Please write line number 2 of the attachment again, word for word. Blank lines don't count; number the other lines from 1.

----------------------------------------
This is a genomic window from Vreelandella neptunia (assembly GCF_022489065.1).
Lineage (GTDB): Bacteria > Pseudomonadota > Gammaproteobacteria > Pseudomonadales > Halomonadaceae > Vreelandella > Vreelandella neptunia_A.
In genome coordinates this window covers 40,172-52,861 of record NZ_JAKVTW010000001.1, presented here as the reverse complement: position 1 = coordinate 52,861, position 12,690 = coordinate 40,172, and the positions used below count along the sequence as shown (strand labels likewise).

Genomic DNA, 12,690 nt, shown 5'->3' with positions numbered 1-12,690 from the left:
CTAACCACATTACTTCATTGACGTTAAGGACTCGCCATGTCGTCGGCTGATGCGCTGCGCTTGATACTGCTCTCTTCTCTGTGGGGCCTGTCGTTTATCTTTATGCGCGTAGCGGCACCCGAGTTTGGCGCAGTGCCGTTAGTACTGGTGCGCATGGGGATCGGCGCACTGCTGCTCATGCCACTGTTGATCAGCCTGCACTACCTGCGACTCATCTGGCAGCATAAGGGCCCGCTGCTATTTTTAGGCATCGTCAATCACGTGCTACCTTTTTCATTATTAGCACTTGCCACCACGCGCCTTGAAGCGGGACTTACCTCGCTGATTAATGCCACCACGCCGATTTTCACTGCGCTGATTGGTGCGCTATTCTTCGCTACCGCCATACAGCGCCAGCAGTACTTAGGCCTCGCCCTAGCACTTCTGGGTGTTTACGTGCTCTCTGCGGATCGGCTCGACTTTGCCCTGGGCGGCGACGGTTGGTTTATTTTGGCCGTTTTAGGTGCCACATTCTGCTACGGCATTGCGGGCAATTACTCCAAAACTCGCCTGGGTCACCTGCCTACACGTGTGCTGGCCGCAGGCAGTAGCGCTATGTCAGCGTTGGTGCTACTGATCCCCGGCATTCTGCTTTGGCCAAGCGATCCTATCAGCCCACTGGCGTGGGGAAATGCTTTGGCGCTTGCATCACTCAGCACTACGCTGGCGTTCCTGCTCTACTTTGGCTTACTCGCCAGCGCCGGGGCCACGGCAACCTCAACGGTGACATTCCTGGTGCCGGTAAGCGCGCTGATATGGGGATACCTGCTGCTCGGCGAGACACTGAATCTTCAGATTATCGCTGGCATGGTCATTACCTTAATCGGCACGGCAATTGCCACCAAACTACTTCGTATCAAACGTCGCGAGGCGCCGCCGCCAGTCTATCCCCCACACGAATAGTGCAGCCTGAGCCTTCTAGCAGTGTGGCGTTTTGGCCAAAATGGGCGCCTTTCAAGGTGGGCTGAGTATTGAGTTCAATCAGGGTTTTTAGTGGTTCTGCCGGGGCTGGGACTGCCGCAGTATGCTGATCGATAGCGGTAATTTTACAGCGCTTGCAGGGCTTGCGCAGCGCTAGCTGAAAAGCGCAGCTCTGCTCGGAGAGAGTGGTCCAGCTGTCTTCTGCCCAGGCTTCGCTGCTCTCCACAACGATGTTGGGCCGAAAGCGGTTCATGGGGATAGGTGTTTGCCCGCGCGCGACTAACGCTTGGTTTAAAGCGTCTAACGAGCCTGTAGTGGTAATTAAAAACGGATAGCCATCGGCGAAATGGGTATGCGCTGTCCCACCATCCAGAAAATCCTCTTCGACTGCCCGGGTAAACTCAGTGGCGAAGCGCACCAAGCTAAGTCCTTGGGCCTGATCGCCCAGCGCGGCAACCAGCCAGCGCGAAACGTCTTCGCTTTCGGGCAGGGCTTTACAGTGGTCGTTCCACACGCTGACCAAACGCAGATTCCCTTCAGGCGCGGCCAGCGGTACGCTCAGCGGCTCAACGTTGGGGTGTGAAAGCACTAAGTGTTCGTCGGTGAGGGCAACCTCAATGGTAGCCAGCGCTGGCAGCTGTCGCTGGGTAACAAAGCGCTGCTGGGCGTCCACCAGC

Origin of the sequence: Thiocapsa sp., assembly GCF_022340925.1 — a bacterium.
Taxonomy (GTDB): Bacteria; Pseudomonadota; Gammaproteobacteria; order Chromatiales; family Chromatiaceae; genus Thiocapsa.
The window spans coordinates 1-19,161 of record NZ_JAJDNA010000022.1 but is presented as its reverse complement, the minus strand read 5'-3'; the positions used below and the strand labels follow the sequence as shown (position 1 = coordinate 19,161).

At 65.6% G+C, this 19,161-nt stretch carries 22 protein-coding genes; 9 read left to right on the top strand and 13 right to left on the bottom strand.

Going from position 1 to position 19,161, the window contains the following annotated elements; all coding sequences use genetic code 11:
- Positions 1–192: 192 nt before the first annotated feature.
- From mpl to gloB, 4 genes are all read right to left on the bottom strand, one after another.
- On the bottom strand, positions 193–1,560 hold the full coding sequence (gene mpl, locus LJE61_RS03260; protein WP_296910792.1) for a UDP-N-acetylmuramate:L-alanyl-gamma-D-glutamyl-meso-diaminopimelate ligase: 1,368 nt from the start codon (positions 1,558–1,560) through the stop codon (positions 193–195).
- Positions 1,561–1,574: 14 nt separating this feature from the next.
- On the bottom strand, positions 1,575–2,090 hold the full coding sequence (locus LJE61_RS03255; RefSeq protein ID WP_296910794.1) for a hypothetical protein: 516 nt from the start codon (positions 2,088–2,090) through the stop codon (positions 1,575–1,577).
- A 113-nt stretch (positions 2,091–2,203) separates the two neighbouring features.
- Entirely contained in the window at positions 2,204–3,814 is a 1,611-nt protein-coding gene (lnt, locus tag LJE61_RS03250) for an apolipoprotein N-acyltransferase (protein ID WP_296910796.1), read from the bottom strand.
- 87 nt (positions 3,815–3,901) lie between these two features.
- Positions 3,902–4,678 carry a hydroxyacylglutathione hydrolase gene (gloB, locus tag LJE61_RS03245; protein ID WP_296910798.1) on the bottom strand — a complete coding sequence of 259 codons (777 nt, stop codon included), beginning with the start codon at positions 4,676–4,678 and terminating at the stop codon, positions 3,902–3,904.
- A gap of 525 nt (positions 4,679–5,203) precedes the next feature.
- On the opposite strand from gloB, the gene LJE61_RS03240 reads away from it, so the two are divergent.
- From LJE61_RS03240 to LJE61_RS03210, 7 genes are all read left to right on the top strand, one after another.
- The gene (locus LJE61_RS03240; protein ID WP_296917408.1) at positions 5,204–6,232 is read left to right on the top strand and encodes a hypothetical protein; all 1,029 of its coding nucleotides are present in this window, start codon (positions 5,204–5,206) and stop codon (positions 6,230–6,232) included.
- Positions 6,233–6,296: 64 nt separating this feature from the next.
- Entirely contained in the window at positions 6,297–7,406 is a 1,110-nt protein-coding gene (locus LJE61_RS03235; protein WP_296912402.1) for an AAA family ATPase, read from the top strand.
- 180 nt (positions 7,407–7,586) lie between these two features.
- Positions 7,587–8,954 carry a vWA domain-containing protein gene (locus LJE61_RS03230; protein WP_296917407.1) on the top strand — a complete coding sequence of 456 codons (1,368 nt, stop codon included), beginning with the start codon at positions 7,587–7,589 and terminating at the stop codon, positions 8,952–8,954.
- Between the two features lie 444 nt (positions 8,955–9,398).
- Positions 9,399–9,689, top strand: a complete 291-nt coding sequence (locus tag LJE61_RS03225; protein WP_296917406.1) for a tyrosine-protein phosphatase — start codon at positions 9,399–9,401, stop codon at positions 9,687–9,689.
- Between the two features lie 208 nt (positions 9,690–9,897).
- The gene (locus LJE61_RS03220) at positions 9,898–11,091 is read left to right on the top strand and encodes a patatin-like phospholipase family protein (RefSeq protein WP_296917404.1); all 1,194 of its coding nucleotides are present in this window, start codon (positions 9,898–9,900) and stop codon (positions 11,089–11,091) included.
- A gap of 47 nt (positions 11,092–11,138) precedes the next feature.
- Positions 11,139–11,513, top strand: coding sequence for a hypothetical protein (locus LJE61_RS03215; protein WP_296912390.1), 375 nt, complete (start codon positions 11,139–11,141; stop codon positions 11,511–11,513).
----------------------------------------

Lineage (GTDB): Bacteria > Pseudomonadota > Gammaproteobacteria > Pseudomonadales > Halomonadaceae > Vreelandella > Vreelandella neptunia_A.